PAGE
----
It's About: A Victorian-era tick-tock lad named Barnaby Grimes, who- in the course of delivering messages as one of the few surviving highstacking couriers in London- uncovers a philanthropic doctor's fiendish secret. I have to tell you guys, I loved this book. I loved it like crazy. I finished it in one sitting, and seriously had to restrain myself from getting up to write the review just then. I intended to wait until my son- who is enduring Marching Band camp right now- could read it, but I just couldn't.
Seriously, I love this book. The language is challenging- both in reading level (herpetological, confidentiality, paramount,) but also in setting the era scene (medicaments, drayman, mudlarks.) But the beautiful thing is, the language is challenging in a way that it's exciting to read. Stewart and Riddell have brilliantly captured the breathless excitement of pulp novels and penny dreadfuls.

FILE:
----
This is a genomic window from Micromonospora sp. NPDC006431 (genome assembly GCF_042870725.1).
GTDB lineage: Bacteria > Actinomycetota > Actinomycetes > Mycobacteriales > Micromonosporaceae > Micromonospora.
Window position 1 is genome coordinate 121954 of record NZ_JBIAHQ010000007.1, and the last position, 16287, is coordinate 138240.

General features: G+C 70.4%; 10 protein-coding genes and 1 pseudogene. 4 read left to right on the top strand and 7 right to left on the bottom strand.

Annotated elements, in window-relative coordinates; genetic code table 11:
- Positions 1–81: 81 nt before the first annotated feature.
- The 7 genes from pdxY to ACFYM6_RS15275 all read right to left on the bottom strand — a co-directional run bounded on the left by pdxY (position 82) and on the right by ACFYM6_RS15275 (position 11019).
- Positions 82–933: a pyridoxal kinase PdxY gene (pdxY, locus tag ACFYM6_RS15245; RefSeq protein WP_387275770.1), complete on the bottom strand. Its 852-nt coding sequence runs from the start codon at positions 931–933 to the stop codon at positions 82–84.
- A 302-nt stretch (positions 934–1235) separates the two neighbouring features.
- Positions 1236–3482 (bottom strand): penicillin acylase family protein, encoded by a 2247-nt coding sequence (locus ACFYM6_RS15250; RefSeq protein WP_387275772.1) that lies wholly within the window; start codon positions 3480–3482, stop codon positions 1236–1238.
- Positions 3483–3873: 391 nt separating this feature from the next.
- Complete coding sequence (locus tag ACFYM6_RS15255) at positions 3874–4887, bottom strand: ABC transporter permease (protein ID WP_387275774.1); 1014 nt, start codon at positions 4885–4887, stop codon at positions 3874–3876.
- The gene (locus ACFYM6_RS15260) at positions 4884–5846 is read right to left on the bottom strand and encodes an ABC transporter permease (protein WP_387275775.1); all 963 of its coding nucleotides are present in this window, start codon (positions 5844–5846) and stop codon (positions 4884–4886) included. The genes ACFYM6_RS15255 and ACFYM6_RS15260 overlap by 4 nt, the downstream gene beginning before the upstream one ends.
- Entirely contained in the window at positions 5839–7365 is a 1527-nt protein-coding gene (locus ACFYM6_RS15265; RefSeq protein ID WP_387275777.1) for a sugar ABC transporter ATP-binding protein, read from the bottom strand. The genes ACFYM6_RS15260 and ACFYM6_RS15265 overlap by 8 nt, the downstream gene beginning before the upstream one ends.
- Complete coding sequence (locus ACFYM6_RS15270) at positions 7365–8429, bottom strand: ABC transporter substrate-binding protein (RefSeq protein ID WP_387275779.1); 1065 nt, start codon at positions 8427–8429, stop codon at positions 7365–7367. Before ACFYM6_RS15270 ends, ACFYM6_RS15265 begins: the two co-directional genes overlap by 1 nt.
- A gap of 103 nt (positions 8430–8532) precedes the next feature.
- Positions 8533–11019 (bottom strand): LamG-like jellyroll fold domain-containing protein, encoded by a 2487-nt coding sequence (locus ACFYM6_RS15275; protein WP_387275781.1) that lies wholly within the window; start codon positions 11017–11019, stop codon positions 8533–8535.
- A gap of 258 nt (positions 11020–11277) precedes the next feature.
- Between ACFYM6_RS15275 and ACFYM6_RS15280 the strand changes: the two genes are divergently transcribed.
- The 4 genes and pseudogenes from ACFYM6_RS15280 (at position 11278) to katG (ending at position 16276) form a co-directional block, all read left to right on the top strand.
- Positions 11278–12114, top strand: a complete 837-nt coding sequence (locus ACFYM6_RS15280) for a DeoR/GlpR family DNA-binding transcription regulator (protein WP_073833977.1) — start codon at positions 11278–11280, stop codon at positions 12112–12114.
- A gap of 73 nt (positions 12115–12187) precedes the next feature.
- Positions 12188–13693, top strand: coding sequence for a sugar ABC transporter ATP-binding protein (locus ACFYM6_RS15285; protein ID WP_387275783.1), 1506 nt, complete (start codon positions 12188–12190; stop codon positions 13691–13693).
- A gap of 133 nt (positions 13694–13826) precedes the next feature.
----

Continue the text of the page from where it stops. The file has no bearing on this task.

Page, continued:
This book is full of brightly drawn characters, from Old Benjamin the coachman, to Henrietta the Landlady, who used to be the circus' Painted Lady; I especially enjoyed the wacky doctor PB, who hires Barnaby to spy on bullfinches, believing they may actually be vicious carnivores. Barnaby himself has exactly the right mix of invincibility and humanity to make a great pulp hero.
Anyone who knows how the old horror serials go can guess by the title the contents of the plot, but young readers especially, will love both how vivid the horror sequences are, and how much fun the action sequences are. The illustrations are pitch perfect, very Charles Gibson meets Edward Gorey, and the text is peppered with teases of other adventures that I look forward to reading about in future installments.
Would I Give This Book to a Kid: I plan to give this book to *several* kids, and a handful of teenagers.
Would I Give This Book to an Adult: Absolutely; I think my husband and my stepfather particularly will enjoy it.